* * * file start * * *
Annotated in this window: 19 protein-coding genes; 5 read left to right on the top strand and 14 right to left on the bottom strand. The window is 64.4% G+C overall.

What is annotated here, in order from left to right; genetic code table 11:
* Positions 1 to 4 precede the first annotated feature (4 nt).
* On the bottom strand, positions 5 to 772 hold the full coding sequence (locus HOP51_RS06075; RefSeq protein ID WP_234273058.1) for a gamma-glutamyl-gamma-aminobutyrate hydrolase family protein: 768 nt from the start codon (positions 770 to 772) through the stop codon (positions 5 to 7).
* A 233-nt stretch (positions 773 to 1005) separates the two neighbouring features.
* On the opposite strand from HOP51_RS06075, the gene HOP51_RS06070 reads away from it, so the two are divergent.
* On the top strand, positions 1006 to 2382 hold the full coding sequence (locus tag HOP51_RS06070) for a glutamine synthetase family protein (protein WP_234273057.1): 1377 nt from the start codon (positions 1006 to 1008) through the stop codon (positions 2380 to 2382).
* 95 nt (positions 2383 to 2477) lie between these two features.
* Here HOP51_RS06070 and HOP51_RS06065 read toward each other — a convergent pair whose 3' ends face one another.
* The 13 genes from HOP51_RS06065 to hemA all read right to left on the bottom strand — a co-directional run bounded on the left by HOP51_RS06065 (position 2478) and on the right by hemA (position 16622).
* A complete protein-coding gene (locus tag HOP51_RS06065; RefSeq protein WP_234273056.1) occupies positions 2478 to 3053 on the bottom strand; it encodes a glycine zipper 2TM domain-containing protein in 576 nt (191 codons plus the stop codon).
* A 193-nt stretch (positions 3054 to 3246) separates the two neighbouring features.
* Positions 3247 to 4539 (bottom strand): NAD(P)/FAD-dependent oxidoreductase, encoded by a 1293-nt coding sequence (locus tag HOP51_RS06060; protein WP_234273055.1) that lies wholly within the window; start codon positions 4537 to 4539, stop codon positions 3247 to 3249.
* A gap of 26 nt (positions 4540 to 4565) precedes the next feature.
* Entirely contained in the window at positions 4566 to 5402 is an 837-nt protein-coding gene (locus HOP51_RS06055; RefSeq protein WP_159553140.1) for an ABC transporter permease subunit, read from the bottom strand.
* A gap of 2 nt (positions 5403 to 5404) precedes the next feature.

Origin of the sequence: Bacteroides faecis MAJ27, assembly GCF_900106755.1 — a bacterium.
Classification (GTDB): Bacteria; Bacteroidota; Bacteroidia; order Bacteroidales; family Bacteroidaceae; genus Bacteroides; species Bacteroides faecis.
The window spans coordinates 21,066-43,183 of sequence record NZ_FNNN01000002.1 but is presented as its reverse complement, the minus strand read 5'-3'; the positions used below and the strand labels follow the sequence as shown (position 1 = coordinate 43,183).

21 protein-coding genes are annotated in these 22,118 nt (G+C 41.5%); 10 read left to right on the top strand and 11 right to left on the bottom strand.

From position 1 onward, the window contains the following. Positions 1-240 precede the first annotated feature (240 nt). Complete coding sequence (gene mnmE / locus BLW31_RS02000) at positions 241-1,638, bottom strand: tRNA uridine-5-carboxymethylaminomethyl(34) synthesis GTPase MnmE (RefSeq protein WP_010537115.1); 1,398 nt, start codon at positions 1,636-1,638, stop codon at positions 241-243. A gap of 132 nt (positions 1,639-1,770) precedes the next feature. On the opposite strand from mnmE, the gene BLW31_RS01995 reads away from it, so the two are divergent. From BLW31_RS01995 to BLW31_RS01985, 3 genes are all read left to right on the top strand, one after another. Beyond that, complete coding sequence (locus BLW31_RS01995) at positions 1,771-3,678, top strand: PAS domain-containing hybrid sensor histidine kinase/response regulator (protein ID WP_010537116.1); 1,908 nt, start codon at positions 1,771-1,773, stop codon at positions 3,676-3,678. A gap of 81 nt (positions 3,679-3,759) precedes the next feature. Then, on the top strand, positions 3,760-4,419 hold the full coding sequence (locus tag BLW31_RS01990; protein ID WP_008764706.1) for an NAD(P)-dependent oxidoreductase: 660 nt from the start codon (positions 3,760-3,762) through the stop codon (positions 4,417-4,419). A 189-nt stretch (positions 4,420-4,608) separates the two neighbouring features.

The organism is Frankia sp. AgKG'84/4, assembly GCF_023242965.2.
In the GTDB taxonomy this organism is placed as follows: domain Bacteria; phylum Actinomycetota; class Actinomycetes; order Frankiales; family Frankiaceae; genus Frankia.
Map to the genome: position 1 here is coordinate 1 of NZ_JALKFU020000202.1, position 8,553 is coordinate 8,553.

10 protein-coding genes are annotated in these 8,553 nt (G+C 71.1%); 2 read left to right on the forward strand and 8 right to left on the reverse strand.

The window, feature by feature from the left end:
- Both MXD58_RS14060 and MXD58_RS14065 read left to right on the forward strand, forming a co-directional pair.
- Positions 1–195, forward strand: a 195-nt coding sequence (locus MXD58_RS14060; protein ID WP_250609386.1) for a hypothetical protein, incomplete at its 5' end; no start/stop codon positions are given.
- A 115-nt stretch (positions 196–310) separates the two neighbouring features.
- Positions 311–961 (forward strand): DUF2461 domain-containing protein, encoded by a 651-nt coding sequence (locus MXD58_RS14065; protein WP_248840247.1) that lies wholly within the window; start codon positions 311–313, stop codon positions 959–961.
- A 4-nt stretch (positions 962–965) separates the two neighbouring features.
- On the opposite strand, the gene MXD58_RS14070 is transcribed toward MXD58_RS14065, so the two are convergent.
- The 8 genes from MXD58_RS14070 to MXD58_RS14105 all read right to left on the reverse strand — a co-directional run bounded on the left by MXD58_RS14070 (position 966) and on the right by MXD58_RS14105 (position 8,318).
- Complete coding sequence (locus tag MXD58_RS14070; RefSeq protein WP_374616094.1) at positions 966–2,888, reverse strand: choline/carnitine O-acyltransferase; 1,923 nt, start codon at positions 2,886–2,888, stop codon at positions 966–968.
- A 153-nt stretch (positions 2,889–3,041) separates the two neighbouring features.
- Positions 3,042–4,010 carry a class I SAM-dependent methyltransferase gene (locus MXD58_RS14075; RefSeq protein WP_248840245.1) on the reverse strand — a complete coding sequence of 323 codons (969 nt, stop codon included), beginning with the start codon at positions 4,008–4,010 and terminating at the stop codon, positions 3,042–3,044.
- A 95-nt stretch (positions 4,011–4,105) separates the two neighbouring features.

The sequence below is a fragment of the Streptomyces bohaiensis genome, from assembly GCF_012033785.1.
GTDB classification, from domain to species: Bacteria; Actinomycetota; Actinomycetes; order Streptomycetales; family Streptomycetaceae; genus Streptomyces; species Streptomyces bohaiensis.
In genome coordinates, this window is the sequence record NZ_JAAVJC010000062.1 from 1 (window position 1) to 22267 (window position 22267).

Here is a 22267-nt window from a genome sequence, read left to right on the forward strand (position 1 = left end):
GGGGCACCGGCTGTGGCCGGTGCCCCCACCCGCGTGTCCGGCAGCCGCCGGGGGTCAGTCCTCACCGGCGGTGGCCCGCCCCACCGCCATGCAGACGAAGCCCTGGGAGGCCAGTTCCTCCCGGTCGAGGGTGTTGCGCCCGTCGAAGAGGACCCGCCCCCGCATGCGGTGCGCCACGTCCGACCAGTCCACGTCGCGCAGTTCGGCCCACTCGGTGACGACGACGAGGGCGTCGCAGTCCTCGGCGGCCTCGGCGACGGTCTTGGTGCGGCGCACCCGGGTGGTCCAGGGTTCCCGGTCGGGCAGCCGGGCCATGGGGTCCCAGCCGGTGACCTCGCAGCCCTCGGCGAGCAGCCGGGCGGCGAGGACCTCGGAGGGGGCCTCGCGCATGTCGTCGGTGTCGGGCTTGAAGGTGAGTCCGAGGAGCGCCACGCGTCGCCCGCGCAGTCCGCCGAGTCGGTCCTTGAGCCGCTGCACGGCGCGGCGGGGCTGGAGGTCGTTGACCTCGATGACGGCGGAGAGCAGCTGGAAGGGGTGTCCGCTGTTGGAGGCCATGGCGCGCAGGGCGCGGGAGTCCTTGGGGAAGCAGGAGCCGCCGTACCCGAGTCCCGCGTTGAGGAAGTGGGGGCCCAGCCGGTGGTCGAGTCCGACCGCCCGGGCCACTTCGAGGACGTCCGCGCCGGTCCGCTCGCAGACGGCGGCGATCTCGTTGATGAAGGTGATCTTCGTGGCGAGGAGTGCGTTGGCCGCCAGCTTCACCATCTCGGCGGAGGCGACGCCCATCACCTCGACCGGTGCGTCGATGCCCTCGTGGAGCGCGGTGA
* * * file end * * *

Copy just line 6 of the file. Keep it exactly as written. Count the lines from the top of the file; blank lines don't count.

* On the opposite strand from HOP51_RS06075, the gene HOP51_RS06070 reads away from it, so the two are divergent.